I think it would be hypocritical to claim to be a Christian religion and exclude so many.

    As far as the question of dissent, I think that is a difficult topic that many organizations, religions and countries struggle with. I think dissent can strengthen an organization and also encourage diversity within that organization. I think it’s only when violence is encouraged or hate speech starts that dissent is harmful.

  2. Aerin — I agree that in general dissent is helpful for an organization. It encourages critical thinking when ideas can battle it out and let the best ideas win. On the other hand, LDS Inc. is very intent on maintaining a rigid top-down hierarchy. If the ‘Nacclers are able to come up with valid criticisms of conference talks (in real time!) — yet are utlimately faithful members who care about their (LDS) faith, then that whole “when the prophet speaks the thinking has been done” thing starts to look fishy….

  3. Lets raise the bar for members. Lets raise the bar before baptism. Imagine how much easier life would be in the mission field wards and branches if American mission presidents and their Elders could no longer target refugee and psychiatric asylums to push numbers.

    The local members would be ecstatic if American tourists would no longer be able to pressure vulnerable people to join the church.

    Lets raise the bar on mission presidents who are obsessed with numbers and care naught for the souls of “converts.” Let us demand that mission presidents sanctify baptism and confirmation instead of trivializing the sacraments with sales tactics and number games.

    Lets raise the bar in the MTC by abandoning manipulative sales tactics and providing a gospel based curriculum that respects the value of every soul and emphasizes freedom of conscience.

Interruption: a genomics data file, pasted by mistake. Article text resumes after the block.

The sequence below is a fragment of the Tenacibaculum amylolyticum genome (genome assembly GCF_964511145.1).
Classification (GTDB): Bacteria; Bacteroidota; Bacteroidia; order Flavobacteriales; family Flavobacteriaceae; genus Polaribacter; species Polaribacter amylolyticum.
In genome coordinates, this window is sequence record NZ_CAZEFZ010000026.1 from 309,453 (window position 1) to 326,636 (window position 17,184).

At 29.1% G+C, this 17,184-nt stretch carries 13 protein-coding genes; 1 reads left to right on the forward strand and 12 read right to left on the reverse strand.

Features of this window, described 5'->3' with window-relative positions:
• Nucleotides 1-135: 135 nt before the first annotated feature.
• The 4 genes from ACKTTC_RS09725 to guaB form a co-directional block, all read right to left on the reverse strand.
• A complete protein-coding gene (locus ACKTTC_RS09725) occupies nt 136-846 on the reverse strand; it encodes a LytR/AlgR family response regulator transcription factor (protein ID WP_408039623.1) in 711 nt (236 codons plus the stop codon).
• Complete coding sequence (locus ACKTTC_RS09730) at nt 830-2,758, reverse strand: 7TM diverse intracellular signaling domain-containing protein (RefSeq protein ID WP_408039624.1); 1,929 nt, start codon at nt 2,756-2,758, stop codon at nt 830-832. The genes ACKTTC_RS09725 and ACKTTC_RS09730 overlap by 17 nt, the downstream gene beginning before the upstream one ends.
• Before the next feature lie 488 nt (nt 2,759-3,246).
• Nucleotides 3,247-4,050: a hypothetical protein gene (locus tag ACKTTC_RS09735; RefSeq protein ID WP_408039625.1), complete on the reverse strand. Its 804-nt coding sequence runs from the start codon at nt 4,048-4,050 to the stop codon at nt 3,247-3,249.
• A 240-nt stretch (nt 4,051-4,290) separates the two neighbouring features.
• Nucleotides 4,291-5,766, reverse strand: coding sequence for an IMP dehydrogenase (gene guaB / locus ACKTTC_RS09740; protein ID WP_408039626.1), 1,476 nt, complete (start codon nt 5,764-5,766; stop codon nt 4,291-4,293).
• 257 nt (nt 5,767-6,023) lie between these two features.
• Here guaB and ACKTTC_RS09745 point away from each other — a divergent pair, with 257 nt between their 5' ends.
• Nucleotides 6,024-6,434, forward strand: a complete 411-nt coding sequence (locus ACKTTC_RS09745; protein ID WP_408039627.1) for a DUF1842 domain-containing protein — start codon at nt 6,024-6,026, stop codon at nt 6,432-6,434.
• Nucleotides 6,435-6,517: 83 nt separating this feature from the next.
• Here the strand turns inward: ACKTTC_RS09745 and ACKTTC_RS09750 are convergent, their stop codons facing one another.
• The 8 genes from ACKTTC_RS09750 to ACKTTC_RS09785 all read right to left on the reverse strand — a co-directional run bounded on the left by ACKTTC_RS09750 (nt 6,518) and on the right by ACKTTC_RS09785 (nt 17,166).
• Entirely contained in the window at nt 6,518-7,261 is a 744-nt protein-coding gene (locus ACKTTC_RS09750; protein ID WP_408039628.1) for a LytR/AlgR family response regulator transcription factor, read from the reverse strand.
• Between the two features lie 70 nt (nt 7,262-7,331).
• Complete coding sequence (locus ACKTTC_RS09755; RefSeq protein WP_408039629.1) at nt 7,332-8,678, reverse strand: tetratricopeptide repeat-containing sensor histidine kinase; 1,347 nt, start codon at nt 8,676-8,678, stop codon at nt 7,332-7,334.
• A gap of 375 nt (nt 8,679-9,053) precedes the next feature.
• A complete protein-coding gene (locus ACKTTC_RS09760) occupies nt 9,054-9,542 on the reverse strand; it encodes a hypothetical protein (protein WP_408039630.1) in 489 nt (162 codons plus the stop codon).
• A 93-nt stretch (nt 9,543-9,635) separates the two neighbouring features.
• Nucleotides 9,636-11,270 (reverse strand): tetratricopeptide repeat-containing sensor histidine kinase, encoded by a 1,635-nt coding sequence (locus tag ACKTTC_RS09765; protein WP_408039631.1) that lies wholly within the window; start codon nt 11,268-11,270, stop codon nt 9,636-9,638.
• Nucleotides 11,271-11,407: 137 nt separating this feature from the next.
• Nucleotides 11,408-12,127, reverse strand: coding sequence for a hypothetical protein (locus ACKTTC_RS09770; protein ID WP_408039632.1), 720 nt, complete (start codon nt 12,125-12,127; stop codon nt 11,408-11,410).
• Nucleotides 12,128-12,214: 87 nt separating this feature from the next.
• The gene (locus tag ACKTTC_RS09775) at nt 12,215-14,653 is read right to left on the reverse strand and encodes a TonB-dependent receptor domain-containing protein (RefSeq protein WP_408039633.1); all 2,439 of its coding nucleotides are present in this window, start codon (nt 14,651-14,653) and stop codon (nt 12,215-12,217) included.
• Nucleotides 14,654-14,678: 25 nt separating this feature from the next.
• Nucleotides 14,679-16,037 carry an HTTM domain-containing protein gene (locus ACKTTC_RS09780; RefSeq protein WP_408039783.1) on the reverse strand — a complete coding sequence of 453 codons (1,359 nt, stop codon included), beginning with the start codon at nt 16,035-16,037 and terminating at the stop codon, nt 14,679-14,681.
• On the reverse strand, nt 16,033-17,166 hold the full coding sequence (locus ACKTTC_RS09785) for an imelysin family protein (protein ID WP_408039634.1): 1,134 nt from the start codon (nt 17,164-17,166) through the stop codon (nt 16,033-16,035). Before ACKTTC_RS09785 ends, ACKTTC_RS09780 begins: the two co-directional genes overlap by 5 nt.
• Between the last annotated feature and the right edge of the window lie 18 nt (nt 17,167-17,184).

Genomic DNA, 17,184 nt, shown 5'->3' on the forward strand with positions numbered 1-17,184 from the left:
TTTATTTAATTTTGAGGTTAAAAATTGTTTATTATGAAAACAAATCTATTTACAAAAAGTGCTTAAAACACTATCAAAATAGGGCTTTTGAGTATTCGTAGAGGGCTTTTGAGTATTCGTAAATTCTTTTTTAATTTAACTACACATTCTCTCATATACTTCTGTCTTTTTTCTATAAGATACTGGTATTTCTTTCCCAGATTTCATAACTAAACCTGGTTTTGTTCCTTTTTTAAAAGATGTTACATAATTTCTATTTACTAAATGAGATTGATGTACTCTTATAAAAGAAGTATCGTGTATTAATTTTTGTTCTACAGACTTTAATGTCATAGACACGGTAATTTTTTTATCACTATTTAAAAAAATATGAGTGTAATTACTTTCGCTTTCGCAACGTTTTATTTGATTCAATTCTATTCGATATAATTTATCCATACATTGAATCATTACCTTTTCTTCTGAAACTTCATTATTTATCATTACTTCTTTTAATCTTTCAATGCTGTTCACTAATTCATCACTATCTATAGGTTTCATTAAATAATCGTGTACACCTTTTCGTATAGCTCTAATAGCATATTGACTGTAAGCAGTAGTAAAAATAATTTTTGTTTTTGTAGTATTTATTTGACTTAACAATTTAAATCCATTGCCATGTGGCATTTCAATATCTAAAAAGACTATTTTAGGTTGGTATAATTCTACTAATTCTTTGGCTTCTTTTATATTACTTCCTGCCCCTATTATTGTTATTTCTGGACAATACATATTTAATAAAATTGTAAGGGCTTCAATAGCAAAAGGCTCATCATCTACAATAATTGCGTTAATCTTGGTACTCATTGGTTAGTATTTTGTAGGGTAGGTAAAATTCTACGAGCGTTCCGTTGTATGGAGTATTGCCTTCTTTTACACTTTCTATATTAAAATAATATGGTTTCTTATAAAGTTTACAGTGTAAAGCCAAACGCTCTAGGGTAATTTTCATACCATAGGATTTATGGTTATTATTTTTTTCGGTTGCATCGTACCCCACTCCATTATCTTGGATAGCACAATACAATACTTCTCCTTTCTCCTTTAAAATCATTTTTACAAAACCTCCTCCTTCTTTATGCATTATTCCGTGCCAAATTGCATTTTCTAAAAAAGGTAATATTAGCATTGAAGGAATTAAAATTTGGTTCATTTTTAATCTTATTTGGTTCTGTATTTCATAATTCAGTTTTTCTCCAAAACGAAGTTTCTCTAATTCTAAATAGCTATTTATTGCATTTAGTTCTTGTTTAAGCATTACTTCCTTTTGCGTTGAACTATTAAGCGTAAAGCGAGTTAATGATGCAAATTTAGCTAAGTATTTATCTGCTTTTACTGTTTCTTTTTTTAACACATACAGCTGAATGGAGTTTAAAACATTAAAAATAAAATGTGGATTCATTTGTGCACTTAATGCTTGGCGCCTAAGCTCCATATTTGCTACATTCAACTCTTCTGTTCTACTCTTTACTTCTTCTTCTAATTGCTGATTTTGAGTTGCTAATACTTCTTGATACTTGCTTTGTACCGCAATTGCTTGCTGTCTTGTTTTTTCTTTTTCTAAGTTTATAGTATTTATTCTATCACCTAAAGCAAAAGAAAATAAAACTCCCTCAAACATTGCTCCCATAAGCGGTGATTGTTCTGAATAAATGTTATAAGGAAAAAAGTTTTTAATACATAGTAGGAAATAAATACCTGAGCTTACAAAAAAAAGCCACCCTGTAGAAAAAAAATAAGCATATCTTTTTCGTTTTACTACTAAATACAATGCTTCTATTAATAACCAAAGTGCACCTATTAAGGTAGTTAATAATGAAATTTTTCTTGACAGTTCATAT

Lets raise the bar with effective quality control. Bishops ought to conduct the baptismal interviews. District leaders are part of the number games and therefore have a vested interest in baptizing as many people as possible. As tourists, neither missionaries nor mission presidents bear the consequences for low quality baptisms. Bishops, on the other hand, are responsible for huge lists of “members” who were never converted except for the sales tactics of missionaries. Lets raise the bar on conversion.

    Lets raise the bar on correlation. Local members understand their circumstances better than folks in Salt Lake. Instead of micromanaging the church globally, lets teach correct principles and let the members govern themselves.

    Lets raise the bar and hold our leaders accountable for the Church’s atrophy in Europe and Latin America. Lets ask our leaders, why can’t you report baptismal statistics that actually add up?

    Lets raise the bar and ask our leaders, why can’t you tell us what you are doing with the money of the Lord? What do you have to hide?

    Lets raise the bar and the church will prosper. Pay, pray and obey and Mormonism will languish.

    Remeni is exactly right. The problem with Mormonism is the lack of quality. In the army, we learned that the fish begins to stink at the head. Any improvement in the quality of the Mormon experience has to begin in Salt Lake. Lets raise that bar!

  4. I think raising the bar makes sense when you are talking about certain “elites” (to use a snotty term) within the organization, such as missionaries, or bishops. One of the missionaries who preceded me in my first assignment as a missionary in Japan proposed to the entire YSA population in the branch and single-handedly ruined the organization in that town. Am I sorry if “raising the bar” excludes people like him?